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Hello Sunday Morning helps change attitudes to alcohol
13
Mar
2017

Hello Sunday Morning (HSM) is the world’s largest online movement for helping people manage their relationship with alcohol.  It has 120,000 members on its website and 4,500 on its alcohol behaviour change app, Daybreak. Both are aimed at helping people to reduce or cut out drinking from their lives. It was established in 2008 by Australian Chris Raine, an MBA alum and Skoll Scholar.

Chris can trace his motivation for setting up HSM to his first job after graduating from USC Queensland with a degree in marketing. ‘I joined a boutique agency in Brisbane and we pitched for a campaign around reducing youth binge drinking. The ideas that we came up with were not particularly different than what had gone before – using shock tactics such as men being beaten up or a woman falling over or being assaulted.  I realised that none of these ideas changed how I drunk at a weekend.’

‘I decided to spend the next 12 months researching why people drink. At the time, I would have described myself as a functioning binge-drinker, but I gave up drinking for a year so that I could understand the role alcohol played in my life. Several patterns emerged and they go hand in hand with stresses – when people feel upset or angry, then having a drink is a route a lot of people take.’

Subsequently, Chris left his job and launched HSM as a social enterprise. Members commit to three months, six months or a year without drinking and check into the website or app every week. Its main markets are Australia, New Zealand, US and UK, but it has users from all over the globe. Mark’s goal is to expand HSM, offering an accessible treatment service internationally through contracts with health insurers, governments and employers.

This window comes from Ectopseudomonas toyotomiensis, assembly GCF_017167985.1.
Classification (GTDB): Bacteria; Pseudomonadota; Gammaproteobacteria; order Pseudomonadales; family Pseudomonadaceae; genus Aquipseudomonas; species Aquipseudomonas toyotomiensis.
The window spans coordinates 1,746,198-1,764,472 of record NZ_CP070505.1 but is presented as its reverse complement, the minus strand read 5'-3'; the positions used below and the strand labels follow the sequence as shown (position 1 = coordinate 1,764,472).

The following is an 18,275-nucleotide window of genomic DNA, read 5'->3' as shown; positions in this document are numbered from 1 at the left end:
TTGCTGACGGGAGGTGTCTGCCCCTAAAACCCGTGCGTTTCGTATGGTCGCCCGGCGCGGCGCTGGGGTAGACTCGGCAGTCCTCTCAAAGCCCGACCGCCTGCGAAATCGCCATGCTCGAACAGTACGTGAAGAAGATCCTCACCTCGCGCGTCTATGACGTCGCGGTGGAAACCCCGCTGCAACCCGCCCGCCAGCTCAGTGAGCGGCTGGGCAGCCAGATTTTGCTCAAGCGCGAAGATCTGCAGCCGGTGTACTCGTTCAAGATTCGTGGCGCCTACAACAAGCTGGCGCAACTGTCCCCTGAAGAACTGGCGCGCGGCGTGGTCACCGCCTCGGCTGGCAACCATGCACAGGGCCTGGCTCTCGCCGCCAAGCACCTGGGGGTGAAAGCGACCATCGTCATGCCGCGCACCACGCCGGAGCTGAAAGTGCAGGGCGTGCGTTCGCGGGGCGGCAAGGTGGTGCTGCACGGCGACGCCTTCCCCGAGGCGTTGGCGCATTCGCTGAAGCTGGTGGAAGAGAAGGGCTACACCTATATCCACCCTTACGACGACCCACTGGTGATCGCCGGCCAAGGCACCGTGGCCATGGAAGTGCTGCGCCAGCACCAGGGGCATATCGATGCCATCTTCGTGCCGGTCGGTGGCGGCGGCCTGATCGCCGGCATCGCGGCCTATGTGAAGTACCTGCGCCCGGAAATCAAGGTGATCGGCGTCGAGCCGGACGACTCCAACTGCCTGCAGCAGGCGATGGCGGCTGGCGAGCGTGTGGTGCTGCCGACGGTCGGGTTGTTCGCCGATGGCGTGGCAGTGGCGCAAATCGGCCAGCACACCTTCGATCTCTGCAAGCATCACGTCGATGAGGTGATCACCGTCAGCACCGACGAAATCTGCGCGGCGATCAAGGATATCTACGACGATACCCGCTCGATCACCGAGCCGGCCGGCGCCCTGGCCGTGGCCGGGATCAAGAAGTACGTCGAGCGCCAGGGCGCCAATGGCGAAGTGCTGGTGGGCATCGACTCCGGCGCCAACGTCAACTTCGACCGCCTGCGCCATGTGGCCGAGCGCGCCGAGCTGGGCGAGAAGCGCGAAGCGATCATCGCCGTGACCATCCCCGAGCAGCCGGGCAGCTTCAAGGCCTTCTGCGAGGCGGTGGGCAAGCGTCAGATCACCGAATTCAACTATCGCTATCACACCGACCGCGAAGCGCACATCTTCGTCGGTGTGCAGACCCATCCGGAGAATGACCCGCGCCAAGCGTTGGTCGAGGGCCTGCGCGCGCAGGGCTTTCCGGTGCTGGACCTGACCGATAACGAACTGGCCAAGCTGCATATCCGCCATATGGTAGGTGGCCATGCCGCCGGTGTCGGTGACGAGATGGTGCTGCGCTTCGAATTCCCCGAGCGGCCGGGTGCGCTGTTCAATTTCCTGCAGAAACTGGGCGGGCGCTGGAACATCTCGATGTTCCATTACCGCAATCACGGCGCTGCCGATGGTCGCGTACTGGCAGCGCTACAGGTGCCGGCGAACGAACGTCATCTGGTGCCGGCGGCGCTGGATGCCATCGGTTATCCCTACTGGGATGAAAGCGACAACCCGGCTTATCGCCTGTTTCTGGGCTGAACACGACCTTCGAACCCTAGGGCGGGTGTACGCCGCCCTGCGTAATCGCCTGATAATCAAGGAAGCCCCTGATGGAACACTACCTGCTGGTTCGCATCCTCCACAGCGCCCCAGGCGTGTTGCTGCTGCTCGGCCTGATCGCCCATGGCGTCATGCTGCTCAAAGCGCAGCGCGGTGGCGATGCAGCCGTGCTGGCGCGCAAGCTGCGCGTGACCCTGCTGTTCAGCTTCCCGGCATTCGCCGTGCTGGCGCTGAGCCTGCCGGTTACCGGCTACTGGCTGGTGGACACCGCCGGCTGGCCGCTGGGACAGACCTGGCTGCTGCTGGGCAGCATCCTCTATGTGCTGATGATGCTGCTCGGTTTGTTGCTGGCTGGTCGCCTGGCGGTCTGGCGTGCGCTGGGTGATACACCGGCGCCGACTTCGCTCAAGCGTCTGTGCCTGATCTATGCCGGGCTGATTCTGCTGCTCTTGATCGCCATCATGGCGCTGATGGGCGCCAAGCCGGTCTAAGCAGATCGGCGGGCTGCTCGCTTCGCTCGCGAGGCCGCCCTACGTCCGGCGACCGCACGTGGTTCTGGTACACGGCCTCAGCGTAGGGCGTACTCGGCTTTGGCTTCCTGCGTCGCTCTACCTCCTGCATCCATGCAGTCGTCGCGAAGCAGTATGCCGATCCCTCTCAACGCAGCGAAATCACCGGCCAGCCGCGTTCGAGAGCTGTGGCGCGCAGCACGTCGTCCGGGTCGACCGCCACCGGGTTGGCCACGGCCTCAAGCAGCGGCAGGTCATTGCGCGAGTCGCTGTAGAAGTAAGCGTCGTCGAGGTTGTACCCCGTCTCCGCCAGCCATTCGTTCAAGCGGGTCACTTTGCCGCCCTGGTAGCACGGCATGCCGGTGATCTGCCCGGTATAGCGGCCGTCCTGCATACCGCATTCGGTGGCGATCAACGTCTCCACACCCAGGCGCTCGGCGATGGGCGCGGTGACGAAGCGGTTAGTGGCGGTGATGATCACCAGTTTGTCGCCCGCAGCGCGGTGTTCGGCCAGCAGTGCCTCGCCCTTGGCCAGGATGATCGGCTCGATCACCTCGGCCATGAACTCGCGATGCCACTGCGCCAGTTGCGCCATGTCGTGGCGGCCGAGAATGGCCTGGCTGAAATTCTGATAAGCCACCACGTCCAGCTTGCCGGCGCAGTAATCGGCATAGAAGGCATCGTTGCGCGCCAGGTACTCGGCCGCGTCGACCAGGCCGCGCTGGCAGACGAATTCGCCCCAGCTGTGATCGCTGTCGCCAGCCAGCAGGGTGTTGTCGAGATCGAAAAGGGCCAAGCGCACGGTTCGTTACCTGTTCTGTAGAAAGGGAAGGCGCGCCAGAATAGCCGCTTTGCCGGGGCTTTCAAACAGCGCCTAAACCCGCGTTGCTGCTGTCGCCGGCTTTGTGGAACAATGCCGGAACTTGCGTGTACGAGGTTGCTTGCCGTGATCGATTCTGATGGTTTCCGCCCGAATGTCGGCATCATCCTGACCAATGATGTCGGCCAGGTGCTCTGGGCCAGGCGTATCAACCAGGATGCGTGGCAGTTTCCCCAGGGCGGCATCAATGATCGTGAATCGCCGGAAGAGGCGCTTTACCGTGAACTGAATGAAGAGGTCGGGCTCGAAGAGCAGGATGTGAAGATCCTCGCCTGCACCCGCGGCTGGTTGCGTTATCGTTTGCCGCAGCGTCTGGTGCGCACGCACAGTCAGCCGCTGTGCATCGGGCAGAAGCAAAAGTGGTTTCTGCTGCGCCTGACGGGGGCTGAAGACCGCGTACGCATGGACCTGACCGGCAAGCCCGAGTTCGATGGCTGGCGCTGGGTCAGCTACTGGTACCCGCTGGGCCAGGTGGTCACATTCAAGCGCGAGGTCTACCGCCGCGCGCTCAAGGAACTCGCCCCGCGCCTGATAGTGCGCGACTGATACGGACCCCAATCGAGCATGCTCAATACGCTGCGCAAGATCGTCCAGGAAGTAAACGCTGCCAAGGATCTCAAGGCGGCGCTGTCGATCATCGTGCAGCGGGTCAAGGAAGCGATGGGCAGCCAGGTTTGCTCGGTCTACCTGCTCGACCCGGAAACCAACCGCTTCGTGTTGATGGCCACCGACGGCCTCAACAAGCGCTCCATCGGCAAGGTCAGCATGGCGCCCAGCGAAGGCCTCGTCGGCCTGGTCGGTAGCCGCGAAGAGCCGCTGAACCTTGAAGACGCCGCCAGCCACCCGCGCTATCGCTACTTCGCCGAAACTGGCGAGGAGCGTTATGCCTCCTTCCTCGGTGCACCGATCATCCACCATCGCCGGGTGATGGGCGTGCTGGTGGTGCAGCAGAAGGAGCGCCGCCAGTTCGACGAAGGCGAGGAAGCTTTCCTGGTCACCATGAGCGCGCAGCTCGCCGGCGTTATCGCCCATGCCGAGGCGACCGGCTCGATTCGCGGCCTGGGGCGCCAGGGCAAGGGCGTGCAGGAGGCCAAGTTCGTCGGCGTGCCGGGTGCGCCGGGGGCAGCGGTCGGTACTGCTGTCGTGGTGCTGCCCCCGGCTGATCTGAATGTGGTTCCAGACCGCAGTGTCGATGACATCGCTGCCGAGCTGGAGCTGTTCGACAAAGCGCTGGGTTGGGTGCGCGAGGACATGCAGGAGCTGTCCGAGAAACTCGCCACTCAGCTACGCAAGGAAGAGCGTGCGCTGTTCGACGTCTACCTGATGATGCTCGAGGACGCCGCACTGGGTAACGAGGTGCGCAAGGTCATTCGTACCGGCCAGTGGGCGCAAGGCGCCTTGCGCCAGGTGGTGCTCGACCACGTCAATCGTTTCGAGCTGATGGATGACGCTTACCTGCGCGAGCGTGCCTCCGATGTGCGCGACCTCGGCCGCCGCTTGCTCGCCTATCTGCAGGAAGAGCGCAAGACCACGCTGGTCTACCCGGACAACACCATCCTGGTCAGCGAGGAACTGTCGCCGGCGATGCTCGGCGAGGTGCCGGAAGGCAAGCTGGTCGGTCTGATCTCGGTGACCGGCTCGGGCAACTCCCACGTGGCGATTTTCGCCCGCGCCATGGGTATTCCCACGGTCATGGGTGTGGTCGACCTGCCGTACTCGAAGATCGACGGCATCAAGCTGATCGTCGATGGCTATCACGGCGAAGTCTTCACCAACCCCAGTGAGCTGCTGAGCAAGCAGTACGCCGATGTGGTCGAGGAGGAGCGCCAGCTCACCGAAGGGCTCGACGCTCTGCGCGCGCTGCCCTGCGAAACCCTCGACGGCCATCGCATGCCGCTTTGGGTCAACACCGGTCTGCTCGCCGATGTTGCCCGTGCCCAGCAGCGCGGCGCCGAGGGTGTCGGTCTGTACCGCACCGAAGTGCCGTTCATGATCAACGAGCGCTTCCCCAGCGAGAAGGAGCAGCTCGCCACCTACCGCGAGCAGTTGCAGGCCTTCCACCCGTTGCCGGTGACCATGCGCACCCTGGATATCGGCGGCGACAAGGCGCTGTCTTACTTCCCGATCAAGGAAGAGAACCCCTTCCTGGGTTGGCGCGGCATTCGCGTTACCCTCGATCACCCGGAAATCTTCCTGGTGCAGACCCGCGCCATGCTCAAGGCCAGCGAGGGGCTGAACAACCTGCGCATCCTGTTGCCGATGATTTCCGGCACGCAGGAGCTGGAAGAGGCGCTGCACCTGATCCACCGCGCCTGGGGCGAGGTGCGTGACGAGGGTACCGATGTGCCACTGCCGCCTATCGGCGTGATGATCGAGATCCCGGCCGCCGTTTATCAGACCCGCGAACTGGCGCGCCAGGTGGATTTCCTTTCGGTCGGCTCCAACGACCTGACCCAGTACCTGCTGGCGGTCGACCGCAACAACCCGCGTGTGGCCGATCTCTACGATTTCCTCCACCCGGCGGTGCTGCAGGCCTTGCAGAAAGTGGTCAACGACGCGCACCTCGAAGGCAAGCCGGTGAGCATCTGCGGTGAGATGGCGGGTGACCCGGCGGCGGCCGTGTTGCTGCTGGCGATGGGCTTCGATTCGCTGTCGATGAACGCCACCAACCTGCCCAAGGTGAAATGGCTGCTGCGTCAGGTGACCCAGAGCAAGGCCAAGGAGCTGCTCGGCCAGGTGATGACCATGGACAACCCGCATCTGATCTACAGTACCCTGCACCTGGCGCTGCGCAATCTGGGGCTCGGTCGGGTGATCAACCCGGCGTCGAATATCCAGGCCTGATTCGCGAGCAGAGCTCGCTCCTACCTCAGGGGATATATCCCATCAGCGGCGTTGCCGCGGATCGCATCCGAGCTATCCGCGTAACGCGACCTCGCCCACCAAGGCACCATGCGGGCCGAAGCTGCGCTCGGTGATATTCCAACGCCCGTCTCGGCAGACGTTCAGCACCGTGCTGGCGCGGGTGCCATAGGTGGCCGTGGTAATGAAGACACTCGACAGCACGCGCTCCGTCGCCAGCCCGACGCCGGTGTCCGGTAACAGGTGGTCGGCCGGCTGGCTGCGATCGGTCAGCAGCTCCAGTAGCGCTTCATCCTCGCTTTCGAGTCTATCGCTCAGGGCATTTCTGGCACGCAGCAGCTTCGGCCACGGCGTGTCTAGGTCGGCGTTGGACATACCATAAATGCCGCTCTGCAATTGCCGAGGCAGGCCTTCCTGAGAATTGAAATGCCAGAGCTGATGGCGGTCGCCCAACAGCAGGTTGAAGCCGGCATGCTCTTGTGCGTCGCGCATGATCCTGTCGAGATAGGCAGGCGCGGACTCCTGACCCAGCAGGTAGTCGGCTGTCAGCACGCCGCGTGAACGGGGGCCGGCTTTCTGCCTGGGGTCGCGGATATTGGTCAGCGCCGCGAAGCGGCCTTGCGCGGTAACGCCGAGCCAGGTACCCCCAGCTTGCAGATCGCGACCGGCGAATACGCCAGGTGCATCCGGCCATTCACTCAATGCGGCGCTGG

Chris is very open about how his time on the MBA at Oxford helped him in setting up HSM. ‘I am a great believer in social entrepreneurship, that cross-section between social value, impact with business, and sustainability. A uniting thread at Oxford Saïd is the power of innovation being a force for social transformation. There are lots of governments that want to throw cash at the problem of binge drinking, but that is not a viable solution and it’s certainly not sustainable.  At Oxford you are encouraged to think differently about how to address challenges. You get to have conversations with people from varied backgrounds with different perspectives - experimental psychologists, physicists and mathematicians to name but a few. It really helps you to think more creatively and laterally.’

The other major lesson from the MBA for Chris was a greater understanding of his particular skills.  ‘Being at Oxford was a lifelong dream of mine and the experience absolutely exceeded my expectations. You are surrounded by people who are really smart, such as those who could do quickly complete really complex maths problems in their heads. That is very humbling, but it also teaches you that everyone has different skills and how that is the foundation of a high performing team. I realised I was never going to be as academically smart as some of my peers, but that I was highly skilled in working with others and getting the most out of colleagues. I am much better at asking questions than finding answers. Before my time at Oxford I thought I could do both - now I make sure my time is focused on asking the right questions and building effective teams.’